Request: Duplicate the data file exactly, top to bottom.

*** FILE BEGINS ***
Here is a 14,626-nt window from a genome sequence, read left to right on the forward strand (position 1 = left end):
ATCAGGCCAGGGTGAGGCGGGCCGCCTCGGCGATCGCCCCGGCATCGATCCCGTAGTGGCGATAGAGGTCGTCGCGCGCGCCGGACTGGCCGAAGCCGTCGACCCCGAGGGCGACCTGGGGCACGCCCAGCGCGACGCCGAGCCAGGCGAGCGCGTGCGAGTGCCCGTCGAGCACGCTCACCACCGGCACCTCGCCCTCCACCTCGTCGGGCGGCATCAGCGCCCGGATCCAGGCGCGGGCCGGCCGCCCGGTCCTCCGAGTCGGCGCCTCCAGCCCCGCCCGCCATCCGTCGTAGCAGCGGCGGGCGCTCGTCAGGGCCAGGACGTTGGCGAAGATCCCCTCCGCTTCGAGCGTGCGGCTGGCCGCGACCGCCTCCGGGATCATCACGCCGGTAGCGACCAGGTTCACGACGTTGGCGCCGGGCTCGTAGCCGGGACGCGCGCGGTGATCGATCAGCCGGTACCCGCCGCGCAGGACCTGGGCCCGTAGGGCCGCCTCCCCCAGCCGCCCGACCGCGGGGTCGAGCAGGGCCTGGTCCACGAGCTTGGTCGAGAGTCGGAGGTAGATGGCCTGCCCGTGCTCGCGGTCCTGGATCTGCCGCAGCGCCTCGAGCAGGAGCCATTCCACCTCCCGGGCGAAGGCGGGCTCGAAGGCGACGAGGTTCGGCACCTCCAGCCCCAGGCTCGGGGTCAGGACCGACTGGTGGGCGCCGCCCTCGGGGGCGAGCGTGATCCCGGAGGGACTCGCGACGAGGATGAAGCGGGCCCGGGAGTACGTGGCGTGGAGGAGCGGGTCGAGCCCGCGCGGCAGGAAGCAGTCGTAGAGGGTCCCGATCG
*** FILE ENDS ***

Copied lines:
Here is a 14,626-nt window from a genome sequence, read left to right on the forward strand (position 1 = left end):
ATCAGGCCAGGGTGAGGCGGGCCGCCTCGGCGATCGCCCCGGCATCGATCCCGTAGTGGCGATAGAGGTCGTCGCGCGCGCCGGACTGGCCGAAGCCGTCGACCCCGAGGGCGACCTGGGGCACGCCCAGCGCGACGCCGAGCCAGGCGAGCGCGTGCGAGTGCCCGTCGAGCACGCTCACCACCGGCACCTCGCCCTCCACCTCGTCGGGCGGCATCAGCGCCCGGATCCAGGCGCGGGCCGGCCGCCCGGTCCTCCGAGTCGGCGCCTCCAGCCCCGCCCGCCATCCGTCGTAGCAGCGGCGGGCGCTCGTCAGGGCCAGGACGTTGGCGAAGATCCCCTCCGCTTCGAGCGTGCGGCTGGCCGCGACCGCCTCCGGGATCATCACGCCGGTAGCGACCAGGTTCACGACGTTGGCGCCGGGCTCGTAGCCGGGACGCGCGCGGTGATCGATCAGCCGGTACCCGCCGCGCAGGACCTGGGCCCGTAGGGCCGCCTCCCCCAGCCGCCCGACCGCGGGGTCGAGCAGGGCCTGGTCCACGAGCTTGGTCGAGAGTCGGAGGTAGATGGCCTGCCCGTGCTCGCGGTCCTGGATCTGCCGCAGCGCCTCGAGCAGGAGCCATTCCACCTCCCGGGCGAAGGCGGGCTCGAAGGCGACGAGGTTCGGCACCTCCAGCCCCAGGCTCGGGGTCAGGACCGACTGGTGGGCGCCGCCCTCGGGGGCGAGCGTGATCCCGGAGGGACTCGCGACGAGGATGAAGCGGGCCCGGGAGTACGTGGCGTGGAGGAGCGGGTCGAGCCCGCGCGGCAGGAAGCAGTCGTAGAGGGTCCCGATCG